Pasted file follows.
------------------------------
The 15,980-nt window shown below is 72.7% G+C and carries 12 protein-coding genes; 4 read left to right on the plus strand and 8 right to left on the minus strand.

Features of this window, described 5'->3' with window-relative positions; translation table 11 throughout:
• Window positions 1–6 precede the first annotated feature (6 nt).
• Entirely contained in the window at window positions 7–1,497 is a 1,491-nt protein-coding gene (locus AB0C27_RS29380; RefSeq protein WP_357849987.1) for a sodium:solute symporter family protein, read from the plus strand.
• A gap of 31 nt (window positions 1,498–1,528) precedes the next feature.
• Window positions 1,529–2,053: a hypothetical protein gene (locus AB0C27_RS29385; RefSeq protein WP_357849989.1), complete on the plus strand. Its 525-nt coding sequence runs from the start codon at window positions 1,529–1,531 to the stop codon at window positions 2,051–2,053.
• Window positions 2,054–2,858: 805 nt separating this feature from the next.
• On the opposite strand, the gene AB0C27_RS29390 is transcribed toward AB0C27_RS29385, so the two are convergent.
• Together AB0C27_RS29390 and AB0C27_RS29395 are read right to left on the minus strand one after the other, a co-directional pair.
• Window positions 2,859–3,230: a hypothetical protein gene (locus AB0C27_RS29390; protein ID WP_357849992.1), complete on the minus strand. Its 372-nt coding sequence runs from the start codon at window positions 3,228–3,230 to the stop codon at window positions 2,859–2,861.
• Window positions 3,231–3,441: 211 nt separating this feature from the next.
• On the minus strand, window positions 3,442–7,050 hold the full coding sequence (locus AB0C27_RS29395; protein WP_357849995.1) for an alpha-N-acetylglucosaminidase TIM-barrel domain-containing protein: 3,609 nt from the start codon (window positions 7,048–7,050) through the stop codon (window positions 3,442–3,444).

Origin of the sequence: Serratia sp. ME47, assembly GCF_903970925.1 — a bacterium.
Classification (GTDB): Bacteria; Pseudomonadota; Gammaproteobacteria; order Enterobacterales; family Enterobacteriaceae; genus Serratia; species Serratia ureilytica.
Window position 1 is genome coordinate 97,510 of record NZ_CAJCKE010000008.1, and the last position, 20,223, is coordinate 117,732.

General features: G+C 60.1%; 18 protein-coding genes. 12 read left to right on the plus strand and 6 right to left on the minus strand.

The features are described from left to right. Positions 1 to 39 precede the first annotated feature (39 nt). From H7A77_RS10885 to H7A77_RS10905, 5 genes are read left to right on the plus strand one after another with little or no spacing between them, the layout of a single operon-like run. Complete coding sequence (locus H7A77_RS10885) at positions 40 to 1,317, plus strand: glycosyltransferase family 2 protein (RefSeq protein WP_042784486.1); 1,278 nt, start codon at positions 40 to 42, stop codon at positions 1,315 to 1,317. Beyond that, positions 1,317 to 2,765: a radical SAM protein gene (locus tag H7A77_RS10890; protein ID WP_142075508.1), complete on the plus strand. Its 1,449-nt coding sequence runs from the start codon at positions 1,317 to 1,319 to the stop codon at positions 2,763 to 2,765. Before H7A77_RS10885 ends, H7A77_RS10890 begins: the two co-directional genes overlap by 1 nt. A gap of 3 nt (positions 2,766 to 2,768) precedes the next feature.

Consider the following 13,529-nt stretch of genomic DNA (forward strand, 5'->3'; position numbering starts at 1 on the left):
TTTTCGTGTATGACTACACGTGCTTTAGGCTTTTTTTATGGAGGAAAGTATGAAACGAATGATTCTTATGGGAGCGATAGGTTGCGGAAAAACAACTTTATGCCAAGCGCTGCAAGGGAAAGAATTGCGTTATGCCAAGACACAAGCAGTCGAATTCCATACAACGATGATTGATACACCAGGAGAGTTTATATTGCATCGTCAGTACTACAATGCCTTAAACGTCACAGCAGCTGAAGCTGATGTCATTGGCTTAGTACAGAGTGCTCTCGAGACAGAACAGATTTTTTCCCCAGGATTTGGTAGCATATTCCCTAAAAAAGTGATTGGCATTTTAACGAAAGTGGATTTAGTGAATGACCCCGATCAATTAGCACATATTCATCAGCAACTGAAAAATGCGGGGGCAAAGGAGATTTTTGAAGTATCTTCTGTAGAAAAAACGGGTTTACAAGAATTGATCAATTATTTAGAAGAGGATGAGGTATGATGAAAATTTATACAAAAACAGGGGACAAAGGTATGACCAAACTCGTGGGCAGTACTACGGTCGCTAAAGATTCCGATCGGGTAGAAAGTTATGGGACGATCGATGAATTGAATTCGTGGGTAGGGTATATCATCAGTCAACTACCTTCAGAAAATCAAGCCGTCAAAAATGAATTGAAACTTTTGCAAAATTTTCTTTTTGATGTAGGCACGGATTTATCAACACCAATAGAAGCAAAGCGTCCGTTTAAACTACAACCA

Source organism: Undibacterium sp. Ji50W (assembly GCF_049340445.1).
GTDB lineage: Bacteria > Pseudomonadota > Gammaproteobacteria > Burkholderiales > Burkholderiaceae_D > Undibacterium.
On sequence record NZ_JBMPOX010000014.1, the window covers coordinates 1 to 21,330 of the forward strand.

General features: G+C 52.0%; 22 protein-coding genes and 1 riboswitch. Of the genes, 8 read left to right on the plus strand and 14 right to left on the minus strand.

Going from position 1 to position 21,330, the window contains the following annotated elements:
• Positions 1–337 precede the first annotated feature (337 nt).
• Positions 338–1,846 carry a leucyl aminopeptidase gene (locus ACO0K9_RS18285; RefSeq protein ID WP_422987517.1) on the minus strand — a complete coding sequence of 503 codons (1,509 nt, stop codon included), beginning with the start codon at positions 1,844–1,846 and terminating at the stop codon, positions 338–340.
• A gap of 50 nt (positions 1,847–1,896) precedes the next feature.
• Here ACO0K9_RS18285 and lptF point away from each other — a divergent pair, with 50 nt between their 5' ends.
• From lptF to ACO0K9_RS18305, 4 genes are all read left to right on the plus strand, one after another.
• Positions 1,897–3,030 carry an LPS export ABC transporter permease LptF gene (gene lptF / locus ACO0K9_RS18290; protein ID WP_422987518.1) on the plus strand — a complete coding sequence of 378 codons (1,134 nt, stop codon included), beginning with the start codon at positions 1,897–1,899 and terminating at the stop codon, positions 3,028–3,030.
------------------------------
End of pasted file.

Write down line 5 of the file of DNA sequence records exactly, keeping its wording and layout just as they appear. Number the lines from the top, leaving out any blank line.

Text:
• A gap of 31 nt (window positions 1,498–1,528) precedes the next feature.